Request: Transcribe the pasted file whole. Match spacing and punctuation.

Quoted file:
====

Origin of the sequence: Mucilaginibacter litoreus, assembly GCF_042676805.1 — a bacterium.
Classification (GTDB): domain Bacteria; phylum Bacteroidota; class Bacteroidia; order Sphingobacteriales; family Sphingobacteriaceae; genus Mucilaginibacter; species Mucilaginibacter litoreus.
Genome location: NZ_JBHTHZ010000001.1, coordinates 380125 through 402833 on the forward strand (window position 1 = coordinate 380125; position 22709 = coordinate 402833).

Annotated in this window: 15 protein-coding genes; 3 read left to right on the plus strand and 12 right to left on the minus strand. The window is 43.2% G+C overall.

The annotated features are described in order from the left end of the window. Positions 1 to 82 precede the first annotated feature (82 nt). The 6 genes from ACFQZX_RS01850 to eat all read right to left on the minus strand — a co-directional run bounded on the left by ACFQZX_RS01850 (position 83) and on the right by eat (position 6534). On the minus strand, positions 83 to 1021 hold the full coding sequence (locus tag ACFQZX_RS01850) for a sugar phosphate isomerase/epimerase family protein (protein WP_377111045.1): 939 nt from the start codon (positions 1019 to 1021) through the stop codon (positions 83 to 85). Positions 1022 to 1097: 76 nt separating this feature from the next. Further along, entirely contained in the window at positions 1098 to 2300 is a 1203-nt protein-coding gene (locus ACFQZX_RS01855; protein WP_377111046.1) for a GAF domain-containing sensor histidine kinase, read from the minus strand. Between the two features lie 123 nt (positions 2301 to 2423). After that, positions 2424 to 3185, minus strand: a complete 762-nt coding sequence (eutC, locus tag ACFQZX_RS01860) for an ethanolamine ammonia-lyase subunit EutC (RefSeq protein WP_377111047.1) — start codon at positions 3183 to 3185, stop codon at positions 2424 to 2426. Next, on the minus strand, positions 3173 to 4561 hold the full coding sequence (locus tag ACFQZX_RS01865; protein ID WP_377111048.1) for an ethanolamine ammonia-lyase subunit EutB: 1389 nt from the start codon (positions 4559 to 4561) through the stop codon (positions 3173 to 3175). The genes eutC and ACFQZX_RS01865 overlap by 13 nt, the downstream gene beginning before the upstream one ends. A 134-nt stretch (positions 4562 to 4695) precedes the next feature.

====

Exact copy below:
Origin of the sequence: Mucilaginibacter litoreus, assembly GCF_042676805.1 — a bacterium.
Classification (GTDB): domain Bacteria; phylum Bacteroidota; class Bacteroidia; order Sphingobacteriales; family Sphingobacteriaceae; genus Mucilaginibacter; species Mucilaginibacter litoreus.
Genome location: NZ_JBHTHZ010000001.1, coordinates 380125 through 402833 on the forward strand (window position 1 = coordinate 380125; position 22709 = coordinate 402833).

Annotated in this window: 15 protein-coding genes; 3 read left to right on the plus strand and 12 right to left on the minus strand. The window is 43.2% G+C overall.

The annotated features are described in order from the left end of the window. Positions 1 to 82 precede the first annotated feature (82 nt). The 6 genes from ACFQZX_RS01850 to eat all read right to left on the minus strand — a co-directional run bounded on the left by ACFQZX_RS01850 (position 83) and on the right by eat (position 6534). On the minus strand, positions 83 to 1021 hold the full coding sequence (locus tag ACFQZX_RS01850) for a sugar phosphate isomerase/epimerase family protein (protein WP_377111045.1): 939 nt from the start codon (positions 1019 to 1021) through the stop codon (positions 83 to 85). Positions 1022 to 1097: 76 nt separating this feature from the next. Further along, entirely contained in the window at positions 1098 to 2300 is a 1203-nt protein-coding gene (locus ACFQZX_RS01855; protein WP_377111046.1) for a GAF domain-containing sensor histidine kinase, read from the minus strand. Between the two features lie 123 nt (positions 2301 to 2423). After that, positions 2424 to 3185, minus strand: a complete 762-nt coding sequence (eutC, locus tag ACFQZX_RS01860) for an ethanolamine ammonia-lyase subunit EutC (RefSeq protein WP_377111047.1) — start codon at positions 3183 to 3185, stop codon at positions 2424 to 2426. Next, on the minus strand, positions 3173 to 4561 hold the full coding sequence (locus tag ACFQZX_RS01865; protein ID WP_377111048.1) for an ethanolamine ammonia-lyase subunit EutB: 1389 nt from the start codon (positions 4559 to 4561) through the stop codon (positions 3173 to 3175). The genes eutC and ACFQZX_RS01865 overlap by 13 nt, the downstream gene beginning before the upstream one ends. A 134-nt stretch (positions 4562 to 4695) precedes the next feature.